xml:space="preserve">
xml:space="preserve">
Advertisement
Advertisement

Dog missing for three years reunited with owner after Howard County officer's traffic stop

A German Shepherd and his owner were reunited after the dog had been missing for three years — all thanks to a traffic stop, according to Howard County Police Department.

Officer Sarah Miller told The Baltimore Sun that she recovered the dog, Harley, during a traffic stop on March 25. The car’s occupants, who had been pulled over for a cellphone violation on their way to Howard County, had claimed that they found the dog running in the road in Baltimore and that Harley had hopped into their back of their van.

Advertisement

After having the vehicle towed, Miller said that the Howard County Animal Control and Adoption Center picked up Harley and scanned the his microchip to find out not only was his owner in Baltimore, but that he had been missing for years. After identifying Harley’s owner, Miller got contact information and spoke with her Tuesday morning on the phone. During the conversation, Miller learned that Harley had been stolen from the owner’s backyard in July 2015, and that she had been searching for him for the past three years.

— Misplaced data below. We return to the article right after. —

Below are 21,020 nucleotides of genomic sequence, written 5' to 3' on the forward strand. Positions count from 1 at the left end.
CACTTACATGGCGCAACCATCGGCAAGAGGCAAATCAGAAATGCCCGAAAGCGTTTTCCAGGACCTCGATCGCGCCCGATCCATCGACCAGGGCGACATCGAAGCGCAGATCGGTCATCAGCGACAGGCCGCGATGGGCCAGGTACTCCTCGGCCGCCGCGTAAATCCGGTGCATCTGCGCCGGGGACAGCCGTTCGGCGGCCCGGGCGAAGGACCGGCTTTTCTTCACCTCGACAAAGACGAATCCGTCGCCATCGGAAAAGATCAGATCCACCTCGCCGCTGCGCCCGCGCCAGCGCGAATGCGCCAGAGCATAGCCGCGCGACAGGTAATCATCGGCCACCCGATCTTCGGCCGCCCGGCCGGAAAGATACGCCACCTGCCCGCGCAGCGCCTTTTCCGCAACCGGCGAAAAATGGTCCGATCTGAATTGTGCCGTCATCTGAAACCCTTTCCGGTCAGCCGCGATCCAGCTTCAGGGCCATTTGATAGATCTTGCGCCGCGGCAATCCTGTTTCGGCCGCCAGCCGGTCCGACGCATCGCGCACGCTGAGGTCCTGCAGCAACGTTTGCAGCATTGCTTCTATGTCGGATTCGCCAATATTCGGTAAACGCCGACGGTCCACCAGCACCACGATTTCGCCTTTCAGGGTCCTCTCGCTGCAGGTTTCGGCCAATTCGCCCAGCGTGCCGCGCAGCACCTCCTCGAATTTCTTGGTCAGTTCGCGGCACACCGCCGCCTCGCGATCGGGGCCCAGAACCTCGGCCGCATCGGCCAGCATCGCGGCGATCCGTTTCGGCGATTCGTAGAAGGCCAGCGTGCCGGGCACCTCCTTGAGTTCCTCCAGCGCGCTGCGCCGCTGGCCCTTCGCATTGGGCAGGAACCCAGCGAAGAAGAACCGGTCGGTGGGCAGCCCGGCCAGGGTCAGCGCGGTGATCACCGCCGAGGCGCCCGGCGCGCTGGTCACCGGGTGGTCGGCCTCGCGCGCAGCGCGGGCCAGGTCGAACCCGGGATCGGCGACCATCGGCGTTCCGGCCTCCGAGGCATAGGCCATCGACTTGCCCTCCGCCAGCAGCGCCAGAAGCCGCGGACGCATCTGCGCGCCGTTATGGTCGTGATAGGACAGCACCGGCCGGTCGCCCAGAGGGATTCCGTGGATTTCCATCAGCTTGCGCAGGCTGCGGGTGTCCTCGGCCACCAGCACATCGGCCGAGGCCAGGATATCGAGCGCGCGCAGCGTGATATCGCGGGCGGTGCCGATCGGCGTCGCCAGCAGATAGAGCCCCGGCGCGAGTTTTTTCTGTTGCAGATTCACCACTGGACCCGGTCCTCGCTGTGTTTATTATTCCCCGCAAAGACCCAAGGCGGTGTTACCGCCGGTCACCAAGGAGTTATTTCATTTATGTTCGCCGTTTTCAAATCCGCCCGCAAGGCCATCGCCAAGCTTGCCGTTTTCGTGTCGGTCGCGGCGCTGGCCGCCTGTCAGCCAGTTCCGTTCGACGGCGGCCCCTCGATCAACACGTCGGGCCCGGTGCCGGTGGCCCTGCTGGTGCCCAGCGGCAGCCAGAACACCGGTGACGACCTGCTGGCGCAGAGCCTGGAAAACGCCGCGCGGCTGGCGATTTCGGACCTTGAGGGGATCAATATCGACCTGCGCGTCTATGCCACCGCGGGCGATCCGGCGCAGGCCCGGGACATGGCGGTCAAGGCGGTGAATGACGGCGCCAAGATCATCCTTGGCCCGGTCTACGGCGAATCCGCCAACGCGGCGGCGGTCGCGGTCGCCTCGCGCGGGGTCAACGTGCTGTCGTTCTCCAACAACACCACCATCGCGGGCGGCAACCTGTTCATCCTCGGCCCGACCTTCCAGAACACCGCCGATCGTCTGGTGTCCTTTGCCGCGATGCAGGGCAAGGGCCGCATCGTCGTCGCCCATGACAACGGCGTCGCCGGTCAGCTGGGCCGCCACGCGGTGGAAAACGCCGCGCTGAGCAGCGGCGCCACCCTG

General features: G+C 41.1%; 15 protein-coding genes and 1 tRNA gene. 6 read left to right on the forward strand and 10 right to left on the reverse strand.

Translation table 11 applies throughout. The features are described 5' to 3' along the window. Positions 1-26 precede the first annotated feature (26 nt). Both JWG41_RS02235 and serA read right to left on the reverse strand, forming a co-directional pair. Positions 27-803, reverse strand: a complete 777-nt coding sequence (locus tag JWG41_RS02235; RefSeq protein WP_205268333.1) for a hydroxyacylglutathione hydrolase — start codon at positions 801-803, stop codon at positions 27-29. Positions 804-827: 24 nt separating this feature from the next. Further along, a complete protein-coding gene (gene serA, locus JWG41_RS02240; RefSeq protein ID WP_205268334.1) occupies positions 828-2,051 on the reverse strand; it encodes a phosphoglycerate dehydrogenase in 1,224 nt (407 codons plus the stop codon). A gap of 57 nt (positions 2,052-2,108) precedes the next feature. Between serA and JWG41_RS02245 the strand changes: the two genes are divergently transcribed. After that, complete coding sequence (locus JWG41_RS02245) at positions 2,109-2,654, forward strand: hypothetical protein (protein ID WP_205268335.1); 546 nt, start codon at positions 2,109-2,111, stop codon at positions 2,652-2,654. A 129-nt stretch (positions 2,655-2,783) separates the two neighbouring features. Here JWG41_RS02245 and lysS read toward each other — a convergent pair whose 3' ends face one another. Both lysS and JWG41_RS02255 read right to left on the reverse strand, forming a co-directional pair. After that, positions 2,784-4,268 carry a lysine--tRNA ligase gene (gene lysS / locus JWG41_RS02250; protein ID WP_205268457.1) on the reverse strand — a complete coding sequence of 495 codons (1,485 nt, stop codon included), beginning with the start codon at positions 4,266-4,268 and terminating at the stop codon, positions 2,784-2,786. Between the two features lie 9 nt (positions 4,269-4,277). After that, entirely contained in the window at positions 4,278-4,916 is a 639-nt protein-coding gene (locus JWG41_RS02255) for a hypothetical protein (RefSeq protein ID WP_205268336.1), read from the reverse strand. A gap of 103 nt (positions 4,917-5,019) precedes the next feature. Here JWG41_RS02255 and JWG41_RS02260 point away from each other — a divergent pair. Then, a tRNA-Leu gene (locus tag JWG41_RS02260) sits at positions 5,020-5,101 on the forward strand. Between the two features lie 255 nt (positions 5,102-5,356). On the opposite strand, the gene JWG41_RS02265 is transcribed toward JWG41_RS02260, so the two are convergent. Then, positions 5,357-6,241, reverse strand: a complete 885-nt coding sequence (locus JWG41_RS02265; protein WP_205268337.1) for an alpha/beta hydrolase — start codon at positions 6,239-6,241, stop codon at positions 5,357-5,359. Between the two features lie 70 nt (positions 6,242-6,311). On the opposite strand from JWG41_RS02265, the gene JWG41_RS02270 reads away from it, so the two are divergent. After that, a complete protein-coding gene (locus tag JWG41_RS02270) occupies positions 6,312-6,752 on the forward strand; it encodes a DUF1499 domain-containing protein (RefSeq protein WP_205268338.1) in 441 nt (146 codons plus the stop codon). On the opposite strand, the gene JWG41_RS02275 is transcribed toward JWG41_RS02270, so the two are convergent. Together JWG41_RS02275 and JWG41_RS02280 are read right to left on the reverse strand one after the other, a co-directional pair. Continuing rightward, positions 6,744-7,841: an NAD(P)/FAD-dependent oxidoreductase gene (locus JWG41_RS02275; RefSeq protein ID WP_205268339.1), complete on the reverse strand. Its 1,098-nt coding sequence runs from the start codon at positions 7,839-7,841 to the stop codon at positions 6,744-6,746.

“Unfortunately, we have no information on who had the dog, where the dog had been all that time, but I was very happy that there was a great outcome for this. It’s really nice to have happy closure to some of these cases,” Miller said.

Advertisement
Advertisement
Advertisement

The owner also told Miller that Harley was originally in K-9 training with a Carroll County sheriff as a puppy, but training was no longer an option after the Sheriff’s deputy became injured. The owner purchased Harley from the Sheriff’s office at 6 months old.

Howard County Animal Control and Adoption Center did not identify the owner Friday.

When Harley and his family were reunited Tuesday, “emotions were running high because they had never really expected this to happen. … There were a lot of happy tears,” Miller said. “Harley was bouncing off the wall. There was a lot of love in that room.”

Miller added that the happy ending includes an important lesson.

Advertisement

“This is a great example for making sure your loved animals have microchips or some type of identification, and also very important, to keep contact info updated for them,” she said. “We were fortunate that we were able to get contact with the owner, and it was all because she had that microchip.”

Butterball, a 22-pound gray cat, has become the talk of Harford County after it was announced on social media that he's up for adoption — complete with a centerfold-style photo of the feline

Recommended on Baltimore Sun

Advertisement
Advertisement
Advertisement
Advertisement
Advertisement
Advertisement